Introduction to ActionScript 2.0/MovieClips

Introduction to ActionScript 2.0
Arrays MovieClips Date and Time

Key concepts:

ActionScript 2.0 revolves around movie clips. (They have decreased in importance in AS3, but they remain an important part of Flash applications.) In this long chapter, we will go through the nitty-gritty details of movie clips.

What are some basic movie clips concepts to know? edit

What is the stage? edit

The stage is the area where all the action happens. The Stage class is a class containing static functions, static properties and event handlers related to the stage.

How can I get the stage dimensions? edit

The first properties we need to know are Stage.width and Stage.height. These are read-only properties, which means we can retrieve their values, but cannot change them during runtime. They are set in the Flash IDE itself through the Modify > Document window. The following code retrieves the coordinates of the centre point of the stage:

Code Result
var centrePoint:Object = {x:Stage.width/2, y:Stage.height/2};

Depends on application settings.

Note how we created an object with the properties x and y. This will come in handy later in this chapter and in the second section.

How can I set the application to full-screen mode? edit

Sometimes, we want the stage to, well 'jump out of the box' of the player or browser and occupy the whole screen. This is called full-screen mode. The Stage class has functions for doing so. Note that full-screen mode must be initiated by user input, and the application is not allowed to do it itself. It is also worth noting that keyboard input is disabled in full-screen mode. Furthermore, full-screen mode can only be used when the application is embedded in a webpage. This is because of security reasons. The HTML code also needs to be slightly altered to support the full-screen mode.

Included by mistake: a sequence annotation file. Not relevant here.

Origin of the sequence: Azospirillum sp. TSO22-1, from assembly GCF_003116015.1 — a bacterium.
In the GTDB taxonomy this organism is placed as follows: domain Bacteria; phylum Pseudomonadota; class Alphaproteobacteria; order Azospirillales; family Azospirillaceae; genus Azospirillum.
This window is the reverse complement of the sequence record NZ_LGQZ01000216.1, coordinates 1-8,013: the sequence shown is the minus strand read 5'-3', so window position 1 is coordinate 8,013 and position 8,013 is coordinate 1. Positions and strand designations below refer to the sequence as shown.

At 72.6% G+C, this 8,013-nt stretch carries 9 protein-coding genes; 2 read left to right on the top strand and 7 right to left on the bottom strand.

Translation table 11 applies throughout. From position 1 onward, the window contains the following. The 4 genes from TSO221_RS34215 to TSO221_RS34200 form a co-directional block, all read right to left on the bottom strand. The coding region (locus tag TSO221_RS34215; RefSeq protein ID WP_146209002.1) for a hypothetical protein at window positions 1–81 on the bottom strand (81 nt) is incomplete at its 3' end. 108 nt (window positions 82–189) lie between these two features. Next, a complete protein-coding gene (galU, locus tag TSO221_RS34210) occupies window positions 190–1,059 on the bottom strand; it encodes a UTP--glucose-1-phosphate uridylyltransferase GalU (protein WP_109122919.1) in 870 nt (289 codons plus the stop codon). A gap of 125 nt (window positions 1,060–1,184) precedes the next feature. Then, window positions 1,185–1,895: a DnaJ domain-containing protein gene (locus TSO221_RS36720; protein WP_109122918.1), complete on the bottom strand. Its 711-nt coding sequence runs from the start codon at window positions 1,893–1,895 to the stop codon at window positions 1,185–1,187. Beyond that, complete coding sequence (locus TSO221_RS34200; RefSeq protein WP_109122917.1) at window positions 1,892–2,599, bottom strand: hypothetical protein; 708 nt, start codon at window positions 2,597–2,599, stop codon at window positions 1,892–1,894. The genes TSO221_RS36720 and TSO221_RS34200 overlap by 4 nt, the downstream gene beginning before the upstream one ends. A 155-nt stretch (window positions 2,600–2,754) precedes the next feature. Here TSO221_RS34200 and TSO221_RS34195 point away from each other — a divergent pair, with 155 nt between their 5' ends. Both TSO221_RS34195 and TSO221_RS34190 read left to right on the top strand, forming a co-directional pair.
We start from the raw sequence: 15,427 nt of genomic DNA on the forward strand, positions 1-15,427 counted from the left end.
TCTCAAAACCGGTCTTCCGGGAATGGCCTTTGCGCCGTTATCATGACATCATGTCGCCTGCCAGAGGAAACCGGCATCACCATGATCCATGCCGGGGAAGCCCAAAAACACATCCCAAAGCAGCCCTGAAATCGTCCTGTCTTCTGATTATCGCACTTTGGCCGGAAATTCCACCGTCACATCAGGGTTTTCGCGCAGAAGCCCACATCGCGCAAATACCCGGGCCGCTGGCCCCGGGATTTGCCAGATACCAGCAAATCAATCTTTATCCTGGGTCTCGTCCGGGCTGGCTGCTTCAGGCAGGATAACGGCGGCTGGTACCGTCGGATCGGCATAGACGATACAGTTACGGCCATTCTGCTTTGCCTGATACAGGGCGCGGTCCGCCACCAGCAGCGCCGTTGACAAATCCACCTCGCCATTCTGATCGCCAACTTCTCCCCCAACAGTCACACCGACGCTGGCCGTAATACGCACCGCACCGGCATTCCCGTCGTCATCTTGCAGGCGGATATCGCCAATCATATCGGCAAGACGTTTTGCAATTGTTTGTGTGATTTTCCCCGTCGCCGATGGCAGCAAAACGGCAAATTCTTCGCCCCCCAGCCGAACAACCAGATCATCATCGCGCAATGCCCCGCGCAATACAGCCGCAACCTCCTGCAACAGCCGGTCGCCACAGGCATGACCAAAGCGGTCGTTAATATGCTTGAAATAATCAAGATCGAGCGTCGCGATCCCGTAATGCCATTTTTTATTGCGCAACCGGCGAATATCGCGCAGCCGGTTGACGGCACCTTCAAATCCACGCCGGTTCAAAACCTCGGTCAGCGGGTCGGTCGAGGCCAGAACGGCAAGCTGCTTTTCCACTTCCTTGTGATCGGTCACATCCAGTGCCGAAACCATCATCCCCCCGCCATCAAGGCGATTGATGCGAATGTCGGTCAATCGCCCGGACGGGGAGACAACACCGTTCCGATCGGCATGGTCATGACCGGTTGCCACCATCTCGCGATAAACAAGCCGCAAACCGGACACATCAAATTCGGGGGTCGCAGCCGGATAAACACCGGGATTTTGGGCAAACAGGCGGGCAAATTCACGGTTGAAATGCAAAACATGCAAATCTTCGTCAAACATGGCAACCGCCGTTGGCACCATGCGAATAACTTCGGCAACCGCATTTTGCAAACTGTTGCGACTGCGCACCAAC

The Stage.displayState should be altered in order to toggle in and out of full-screen mode.

What exactly is a timeline? edit

By now, you should be quite familiar with Flash timelines, but how exactly do they work?

When a Flash application without ActionScript runs, a playhead runs through the frames of the main timeline and plays them one by one. When there are MovieClip symbols on the stage, they each have a playhead and a timeline, too. The speed at which the playhead moves is called the frame rate, which is measured in frames per second (fps). For example, an application with 10 fps moves ten times a second.

Now, this is a bit different when ActionScript comes in. The first thing to remember is that the code in each frame is executed before the frame is displayed. For instance, if you put gotoAndStop(3); in the first frame of a movie clip, it will jump directly to the third frame without displaying the first frame. There are several functions which move the playhead, and we've learnt them in the first section, so here's a quick refresher:

  • play() and stop() will play and stop playing the frames in order respectively.
  • gotoAndPlay(frame) and gotoAndStop(frame) will go to the specified frame, then play and stop the Flash respectively.
  • prevFrame() and nextFrame() go to the previous and next frame respectively. Unless there is a stop() statement on the target frame, they will play.